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There was the city of Dale. Its markets known far and wide. Full of the bounties of vine and vale. Peaceful and prosperous. For this city lay before the doors of the greatest kingdom in Middle-earth: Erebor.

This is the script of the movie The Hobbit: An Unexpected Journey. I've always thought that the 'for' in this script line means 'because'. But, recently, I've learnt that For, when used as 'because', can't be placed at the head of the sentence. Then what is the role of For here?

  • It does mean because, here. It is placed at the “Head of the sentence” to sound poetic. – whiskeychief Apr 13 at 0:33
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The "rule" that says:

For, when used as 'because', can't be placed at the head of the sentence.

is nothing of the sort. This is not now the most common form, but such sentences are perfectly valid, as is the example sentence, where "for" does indeed mean "because". It could also be replaced by "Since" as another answer points out.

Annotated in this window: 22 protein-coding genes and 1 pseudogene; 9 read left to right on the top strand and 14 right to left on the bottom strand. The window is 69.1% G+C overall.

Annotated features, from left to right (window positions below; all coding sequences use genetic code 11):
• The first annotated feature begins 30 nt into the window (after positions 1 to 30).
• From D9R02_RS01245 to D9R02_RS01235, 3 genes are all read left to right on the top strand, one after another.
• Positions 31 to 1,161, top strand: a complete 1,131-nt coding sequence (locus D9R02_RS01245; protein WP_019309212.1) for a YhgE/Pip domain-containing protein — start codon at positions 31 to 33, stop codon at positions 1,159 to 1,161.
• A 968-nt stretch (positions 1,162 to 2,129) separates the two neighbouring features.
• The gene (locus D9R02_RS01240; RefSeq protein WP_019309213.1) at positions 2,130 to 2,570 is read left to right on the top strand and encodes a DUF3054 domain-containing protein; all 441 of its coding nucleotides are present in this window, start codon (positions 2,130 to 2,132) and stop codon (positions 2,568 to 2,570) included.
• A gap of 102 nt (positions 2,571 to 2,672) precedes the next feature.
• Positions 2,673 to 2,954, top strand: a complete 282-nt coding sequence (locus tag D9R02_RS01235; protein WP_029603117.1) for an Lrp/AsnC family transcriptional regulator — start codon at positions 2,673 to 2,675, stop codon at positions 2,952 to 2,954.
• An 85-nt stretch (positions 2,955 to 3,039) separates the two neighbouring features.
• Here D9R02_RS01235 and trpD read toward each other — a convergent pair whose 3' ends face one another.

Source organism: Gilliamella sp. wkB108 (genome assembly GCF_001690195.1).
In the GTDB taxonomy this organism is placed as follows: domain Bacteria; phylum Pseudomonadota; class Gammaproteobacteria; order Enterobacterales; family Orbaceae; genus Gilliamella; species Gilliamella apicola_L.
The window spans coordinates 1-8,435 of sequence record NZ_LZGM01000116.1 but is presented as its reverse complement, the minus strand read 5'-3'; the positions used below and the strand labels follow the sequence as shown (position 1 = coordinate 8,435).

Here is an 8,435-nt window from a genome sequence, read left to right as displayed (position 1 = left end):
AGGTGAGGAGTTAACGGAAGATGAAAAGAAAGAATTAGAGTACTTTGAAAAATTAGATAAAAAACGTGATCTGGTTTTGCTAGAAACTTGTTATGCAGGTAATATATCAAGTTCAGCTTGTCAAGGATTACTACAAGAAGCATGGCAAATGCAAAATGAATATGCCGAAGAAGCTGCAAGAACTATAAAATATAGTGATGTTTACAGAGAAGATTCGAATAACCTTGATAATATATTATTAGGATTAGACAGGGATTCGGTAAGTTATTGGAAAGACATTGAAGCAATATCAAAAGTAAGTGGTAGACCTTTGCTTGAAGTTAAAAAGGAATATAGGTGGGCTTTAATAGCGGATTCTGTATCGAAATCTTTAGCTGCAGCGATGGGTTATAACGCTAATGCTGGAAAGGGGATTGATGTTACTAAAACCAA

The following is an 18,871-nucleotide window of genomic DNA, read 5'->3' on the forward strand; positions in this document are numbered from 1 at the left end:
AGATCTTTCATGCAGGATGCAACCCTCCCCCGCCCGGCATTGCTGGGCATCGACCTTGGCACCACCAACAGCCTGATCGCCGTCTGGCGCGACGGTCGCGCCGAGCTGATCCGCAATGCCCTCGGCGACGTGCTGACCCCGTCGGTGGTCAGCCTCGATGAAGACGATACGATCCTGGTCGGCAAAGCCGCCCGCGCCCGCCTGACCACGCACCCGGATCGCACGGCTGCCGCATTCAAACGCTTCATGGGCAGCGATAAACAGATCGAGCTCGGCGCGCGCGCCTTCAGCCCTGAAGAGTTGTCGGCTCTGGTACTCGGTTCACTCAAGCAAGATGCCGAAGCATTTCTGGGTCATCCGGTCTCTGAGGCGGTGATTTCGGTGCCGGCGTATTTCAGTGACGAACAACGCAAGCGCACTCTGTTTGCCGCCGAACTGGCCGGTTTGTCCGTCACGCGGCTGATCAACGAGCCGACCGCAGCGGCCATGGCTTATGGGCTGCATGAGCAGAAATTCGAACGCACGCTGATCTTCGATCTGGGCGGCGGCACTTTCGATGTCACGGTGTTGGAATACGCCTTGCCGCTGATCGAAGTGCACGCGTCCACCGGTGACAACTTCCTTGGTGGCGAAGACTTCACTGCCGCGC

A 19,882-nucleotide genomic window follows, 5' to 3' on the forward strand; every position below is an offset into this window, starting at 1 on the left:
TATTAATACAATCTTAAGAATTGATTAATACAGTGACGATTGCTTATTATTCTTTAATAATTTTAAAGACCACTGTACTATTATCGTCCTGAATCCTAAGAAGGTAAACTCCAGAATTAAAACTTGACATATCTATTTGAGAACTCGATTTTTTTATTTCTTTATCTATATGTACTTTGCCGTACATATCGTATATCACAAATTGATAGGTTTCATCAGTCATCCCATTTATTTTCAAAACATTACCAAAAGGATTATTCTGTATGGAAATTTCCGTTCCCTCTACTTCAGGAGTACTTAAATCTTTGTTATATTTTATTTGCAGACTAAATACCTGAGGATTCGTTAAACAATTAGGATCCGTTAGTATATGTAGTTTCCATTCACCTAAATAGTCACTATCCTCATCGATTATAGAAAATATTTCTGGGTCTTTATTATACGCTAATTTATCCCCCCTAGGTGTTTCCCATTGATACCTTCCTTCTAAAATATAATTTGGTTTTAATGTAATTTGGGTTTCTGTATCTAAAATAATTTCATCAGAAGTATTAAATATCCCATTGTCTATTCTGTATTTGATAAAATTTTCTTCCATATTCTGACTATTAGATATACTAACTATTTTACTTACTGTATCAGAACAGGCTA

Take these hands and lift them up. / For I have not the strength to praise You near enough. / For I have nothing, I have nothing without You.

(Bebo Norman – "Nothing Without You")

For I am not ashamed of the gospel of Christ: for it is the power of God unto salvation to every one that believeth; to the Jew first, and also to the Greek.

(Romans 1:16, KJV)

For I am convinced that neither death nor life, neither angels nor demons,[a] neither the present nor the future, nor any powers, 39 neither height nor depth, nor anything else in all creation, will be able to separate us from the love of God that is in Christ Jesus our Lord.

(Romans 8:38-39, NIV)

  • Very correct— agree, this “rule“ is no rule at all. – whiskeychief Apr 13 at 12:36
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For means "since" in that context.

for the reason that; because.

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